Le miserable truth
There is another side to the moral outrage that is fueled by baseball's PED scandal, and David Murphy provides it.
Javert: You are a thief.
Jean Valjean: I stole a loaf of bread.
Javert: You robbed a house!
Jean Valjean: I broke a window pane. My sister's child was close to death. And we were starving. Javert: And you still starve again unless you learn the meaning of the law.
Jean Valjean: I broke a window pane. My sister's child was close to death. And we were starving.
Javert: And you still starve again unless you learn the meaning of the law.
WHEN ANTONIO Bastardo stepped onto the mound at Turner Field on April 3 for his first appearance of the 2013 season, the Phillies reliever had already pocketed more salary than most of his countrymen will in the entire fiscal year.
By the time Major League Baseball announced that it was suspending the 27-year-old lefthander for 50 games without pay for violating its policy on performance- enhancing drugs, his gross pay had exceeded $1 million, more than the average resident of the Dominican Republic will earn in a lifetime.
Neither of these facts should be interpreted as excuses for Bastardo's apparent decision to supplement his natural ability with substances that are outlawed under the terms of MLB's Joint Drug Agreement. Rather, they are important pieces of context to consider as we listen to the moralizing screechfest that always accompanies revelations like the ones unearthed by the league's investigation into Biogenesis, the now-defunct Miami anti-aging clinic that helped players in their quest for a competitive edge.
Since Biogenesis first appeared in the headlines, the bulk of our attention has focused on superstars like Ryan Braun, currently serving a 65-game suspension, and Alex Rodriguez, currently fighting a 211-game ban.
But the key to understanding and limiting the role of performance-enhancing drugs in competitive sports lies in the fringe players: the Bastardos and the Fauntino De Los Santoses and the Sergio Escalonas. These are the players with the most to gain and the least to lose. These are the players who require us to expand our moral equivalence beyond 30-second sound bites and 140-character tweets.
The problem with our outrage at PED use is that we often arrive at it after conflating a value proposition with a moral one. It is easy for White Upper Middle Class America to regard cheating at baseball as a significant character flaw, because WUMC America is Baseball's America, and in Baseball's America, the outcomes of games and seasons and careers are things that we worry about. Countries like the Dominican Republic do not have a national pastime, because most of the people who live in them are so busy with the requirements of living that they do not have time for amusement, recreation, entertainment, fun. Or, at least, not enough time to afford any amount of worry or angst about them.
Let's say you are single woman or man who takes a second job in order to support a child, but your new workplace is 20 miles away from your original workplace, and the only way to arrive on time for the start of your shift at Job B is to leave Job A 5 minutes before the end of your shift and then drive 20 mph over the speed limit. In other words, your choice of means to your choice of ends requires that you both violate a traffic law and short your employer 1/12th of an hour of pay.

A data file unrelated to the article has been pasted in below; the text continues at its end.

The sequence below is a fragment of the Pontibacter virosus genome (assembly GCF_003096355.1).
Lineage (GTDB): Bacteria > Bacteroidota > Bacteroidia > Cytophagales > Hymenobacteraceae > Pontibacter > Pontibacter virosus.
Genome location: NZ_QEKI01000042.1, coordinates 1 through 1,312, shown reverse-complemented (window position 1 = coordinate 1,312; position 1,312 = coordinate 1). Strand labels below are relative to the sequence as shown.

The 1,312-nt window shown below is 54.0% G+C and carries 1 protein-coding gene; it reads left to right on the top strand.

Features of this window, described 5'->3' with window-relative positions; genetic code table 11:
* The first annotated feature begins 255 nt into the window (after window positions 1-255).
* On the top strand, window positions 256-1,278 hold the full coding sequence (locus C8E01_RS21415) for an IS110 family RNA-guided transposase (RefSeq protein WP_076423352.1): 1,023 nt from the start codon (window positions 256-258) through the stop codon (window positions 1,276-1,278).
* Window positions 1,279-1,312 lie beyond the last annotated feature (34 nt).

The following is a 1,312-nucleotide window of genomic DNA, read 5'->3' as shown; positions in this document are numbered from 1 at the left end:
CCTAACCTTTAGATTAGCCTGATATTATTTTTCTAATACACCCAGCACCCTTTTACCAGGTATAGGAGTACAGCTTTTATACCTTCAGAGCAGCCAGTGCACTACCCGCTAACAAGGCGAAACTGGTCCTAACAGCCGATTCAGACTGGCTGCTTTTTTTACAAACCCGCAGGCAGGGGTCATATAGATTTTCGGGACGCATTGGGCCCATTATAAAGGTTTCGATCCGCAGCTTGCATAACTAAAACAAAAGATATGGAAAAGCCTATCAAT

Now let's say you are a lawyer who competes in marathons as an amateur, but the only way for you to win a marathon is to leave the course at the 10-mile mark and then hop on a bicycle to cut across to the 13-mile mark, where you ditch the bicycle and rejoin the race.
Are the single parent and the marathoner both cheaters? Is one more contemptible than the other? Is a man who decides that baseball is his best chance at moving himself and/or his family out of poverty closer to the single parent or the amateur marathoner? Or are they the same? And is his decision to use PEDs closer to the shortcut utilized by the single parent or amateur marathoner? Or are they the same?
In 2009, Jay-Z told Oprah Winfrey that he started dealing crack in Brooklyn at the age of 13. In his song, Dead Presidents II, he raps about how his choice of means afforded him financial security greater than that enjoyed by an artist who might have attempted to hone his craft while supporting himself legally ("I dabbled in crazy weight/Without rap I was crazy straight/I'm still spending money from '88"). Is Jay-Z's success tainted? Maybe, but Jay-Z has hundreds of millions of reasons to believe in the path that he took. And those hundreds of millions of reasons are made out of the same green paper that serves as the incentive for future Brauns and Bastardos and Rodriguezes to play outside of the rules.
When you really break it down, there are only two ways for baseball to eliminate foul play: eliminate the incentives, or eliminate the motivations. Until then, its best course of action is to prosecute violators to the fullest extent allowable by the CBA. Players who decide to compete within the rules - the fringy and the injury ravaged, the aspiring and the aging - deserve respect from the public and maximum effort from the game's drug police. But to Bastardo and the rest of the Biogenesis gang, good luck arguing that the cost of the speeding ticket exceeds the dividends of the crime.